Jaded

She sat at the end of the table and looked blankly out onto the freshly fallen snow, “I guess that is just the jaded part of me.” We had been reflecting on the wonderful and hopeful things we had heard from the morning speaker. Marla had seemed interested, even intrigued by the topic and then in an instant, something switched. “I can’t believe it could really be (wonderful) like she (the speaker) said…I guess that is just the jaded part of me…I have always been like this.” 
 
Marla could listen with attention, take in all of what was said, but something inside her drew an imaginary line when it came to accepting and embodying hope. And, she accepted it as part of her personality, of who she is, and believed it to be unchangeable.
 
The brilliant writing of A.A. Milne brought personality types into mainstream conversation through the stories of Winnie the Pooh and friends. We all know people who have the upbeat energy of Tigger, the steady and calm vibe of Pooh, the Type A of Rabbit, and others with a melancholia of Eeyore, Jadedness is not melancholia nor is it being highly analytical or skeptical: those are part of the personality milieu. It comes from other sources: disappointment and stress. And all personalities can fall prey.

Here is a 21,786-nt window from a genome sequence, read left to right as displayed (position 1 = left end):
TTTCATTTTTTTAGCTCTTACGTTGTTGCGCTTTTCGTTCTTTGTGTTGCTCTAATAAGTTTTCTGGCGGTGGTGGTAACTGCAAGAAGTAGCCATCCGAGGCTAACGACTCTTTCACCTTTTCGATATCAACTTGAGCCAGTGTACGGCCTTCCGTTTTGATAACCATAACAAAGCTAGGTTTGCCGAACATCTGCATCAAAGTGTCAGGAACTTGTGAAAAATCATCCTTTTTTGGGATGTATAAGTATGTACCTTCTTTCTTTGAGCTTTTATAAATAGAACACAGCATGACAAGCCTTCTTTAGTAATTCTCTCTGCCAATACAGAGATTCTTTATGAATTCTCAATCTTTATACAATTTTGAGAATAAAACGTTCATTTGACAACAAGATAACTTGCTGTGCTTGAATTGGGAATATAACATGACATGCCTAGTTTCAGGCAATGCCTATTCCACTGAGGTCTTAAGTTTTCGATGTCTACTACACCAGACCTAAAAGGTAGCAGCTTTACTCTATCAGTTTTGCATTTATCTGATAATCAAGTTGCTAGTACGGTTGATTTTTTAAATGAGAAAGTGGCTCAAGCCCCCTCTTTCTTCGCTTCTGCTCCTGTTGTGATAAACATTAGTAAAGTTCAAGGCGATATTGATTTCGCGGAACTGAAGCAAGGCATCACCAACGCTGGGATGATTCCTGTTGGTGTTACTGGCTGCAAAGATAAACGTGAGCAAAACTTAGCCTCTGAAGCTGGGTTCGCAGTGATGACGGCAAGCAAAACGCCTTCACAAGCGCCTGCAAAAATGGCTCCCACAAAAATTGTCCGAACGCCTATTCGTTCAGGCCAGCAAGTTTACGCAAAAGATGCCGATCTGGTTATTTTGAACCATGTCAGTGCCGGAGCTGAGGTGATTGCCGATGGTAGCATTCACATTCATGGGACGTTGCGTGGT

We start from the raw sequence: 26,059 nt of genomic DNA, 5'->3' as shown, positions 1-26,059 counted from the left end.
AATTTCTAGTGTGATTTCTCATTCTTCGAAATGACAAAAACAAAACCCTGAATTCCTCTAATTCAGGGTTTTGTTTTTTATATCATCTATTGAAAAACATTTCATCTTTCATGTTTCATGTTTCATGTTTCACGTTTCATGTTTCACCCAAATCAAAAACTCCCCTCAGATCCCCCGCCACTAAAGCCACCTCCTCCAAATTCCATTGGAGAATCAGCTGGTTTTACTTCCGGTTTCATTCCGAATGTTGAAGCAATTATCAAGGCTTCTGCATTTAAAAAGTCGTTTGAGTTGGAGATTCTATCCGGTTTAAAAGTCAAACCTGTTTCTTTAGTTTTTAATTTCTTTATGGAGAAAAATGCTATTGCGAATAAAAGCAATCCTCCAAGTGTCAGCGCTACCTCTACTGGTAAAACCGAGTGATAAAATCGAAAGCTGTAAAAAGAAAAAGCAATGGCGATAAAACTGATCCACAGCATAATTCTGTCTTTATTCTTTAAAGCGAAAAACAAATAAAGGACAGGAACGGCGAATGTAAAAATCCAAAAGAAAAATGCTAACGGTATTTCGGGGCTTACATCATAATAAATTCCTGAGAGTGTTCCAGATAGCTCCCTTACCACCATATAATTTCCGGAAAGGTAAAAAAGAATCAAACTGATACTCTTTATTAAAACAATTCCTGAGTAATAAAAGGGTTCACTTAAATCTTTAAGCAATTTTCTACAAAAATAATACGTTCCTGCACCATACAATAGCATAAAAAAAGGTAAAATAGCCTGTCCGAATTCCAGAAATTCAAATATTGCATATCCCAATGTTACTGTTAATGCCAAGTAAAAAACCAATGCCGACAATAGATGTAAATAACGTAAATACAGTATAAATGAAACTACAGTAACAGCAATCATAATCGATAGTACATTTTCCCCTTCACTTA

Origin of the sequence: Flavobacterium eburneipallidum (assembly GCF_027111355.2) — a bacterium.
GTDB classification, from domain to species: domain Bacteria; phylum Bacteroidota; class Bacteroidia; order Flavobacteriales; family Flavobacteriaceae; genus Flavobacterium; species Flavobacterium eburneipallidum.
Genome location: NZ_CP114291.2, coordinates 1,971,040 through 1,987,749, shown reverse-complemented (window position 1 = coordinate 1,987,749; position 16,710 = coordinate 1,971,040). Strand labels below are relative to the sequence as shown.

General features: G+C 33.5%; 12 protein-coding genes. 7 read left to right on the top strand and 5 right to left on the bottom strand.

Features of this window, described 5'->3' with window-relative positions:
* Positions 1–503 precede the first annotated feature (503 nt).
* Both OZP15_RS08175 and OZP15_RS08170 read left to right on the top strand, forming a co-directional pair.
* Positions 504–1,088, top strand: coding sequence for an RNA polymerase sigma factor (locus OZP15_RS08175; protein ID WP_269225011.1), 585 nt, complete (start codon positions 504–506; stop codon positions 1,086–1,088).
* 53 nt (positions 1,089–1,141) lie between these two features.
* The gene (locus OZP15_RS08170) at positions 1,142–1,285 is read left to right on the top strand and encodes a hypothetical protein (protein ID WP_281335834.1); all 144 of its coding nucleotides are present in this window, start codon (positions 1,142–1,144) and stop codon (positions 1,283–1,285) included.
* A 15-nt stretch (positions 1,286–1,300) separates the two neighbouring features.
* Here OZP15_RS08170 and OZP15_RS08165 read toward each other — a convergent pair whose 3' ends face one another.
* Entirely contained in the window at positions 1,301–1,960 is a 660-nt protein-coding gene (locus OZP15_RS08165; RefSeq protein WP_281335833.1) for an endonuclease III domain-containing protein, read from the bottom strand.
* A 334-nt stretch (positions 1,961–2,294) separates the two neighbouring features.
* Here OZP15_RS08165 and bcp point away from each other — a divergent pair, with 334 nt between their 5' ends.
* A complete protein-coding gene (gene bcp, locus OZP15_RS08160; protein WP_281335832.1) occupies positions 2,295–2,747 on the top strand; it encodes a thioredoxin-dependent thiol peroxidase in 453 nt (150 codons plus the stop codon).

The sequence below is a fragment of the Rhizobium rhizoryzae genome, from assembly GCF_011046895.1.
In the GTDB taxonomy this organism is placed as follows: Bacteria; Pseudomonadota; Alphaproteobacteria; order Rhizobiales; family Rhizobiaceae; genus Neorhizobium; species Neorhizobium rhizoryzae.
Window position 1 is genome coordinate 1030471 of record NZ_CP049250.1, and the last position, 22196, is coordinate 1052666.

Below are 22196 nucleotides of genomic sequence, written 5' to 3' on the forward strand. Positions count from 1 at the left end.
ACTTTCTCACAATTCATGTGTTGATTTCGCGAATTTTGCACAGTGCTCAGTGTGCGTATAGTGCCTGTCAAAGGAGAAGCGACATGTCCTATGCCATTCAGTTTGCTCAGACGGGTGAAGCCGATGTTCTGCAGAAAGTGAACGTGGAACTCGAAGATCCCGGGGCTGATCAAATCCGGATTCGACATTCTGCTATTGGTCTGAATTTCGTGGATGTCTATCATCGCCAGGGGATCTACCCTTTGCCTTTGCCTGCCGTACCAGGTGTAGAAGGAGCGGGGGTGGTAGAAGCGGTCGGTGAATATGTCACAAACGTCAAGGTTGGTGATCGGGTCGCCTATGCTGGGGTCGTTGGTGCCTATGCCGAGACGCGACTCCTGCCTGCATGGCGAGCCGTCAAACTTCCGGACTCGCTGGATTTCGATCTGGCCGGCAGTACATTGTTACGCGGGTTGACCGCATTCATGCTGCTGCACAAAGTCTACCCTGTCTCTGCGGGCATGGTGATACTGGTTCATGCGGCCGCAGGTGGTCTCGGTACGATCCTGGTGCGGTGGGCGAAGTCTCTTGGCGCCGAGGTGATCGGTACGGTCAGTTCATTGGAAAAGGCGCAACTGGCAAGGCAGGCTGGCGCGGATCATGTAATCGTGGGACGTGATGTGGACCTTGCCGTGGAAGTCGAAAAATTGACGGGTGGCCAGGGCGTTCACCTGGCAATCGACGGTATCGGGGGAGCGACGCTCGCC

Jadedness comes from experiencing disappointment after disappointment, without resolution. It can come from holding unmet expectations until our own well-being is impacted. After a time, we begin to tire of broken promises and soon believe, “It will never be different.” In order to protect ourselves from more pain we unconsciously decide to stop expecting goodness. 
 
Becoming jaded can signal exhaustion, stress, disillusionment or compassion fatigue. This week, if you notice yourself to be a bit jaded, unable to allow hope inside, stop and take a deep breath. Acknowledge where you are is the first step to change. Choose an activity that will help you care for yourself. As you treat your own self with kindness and compassion, you can acknowledge the pain of disappointment, and move softly toward a place of healing hope for renewal.
 
Leaning toward hope,
Andrea

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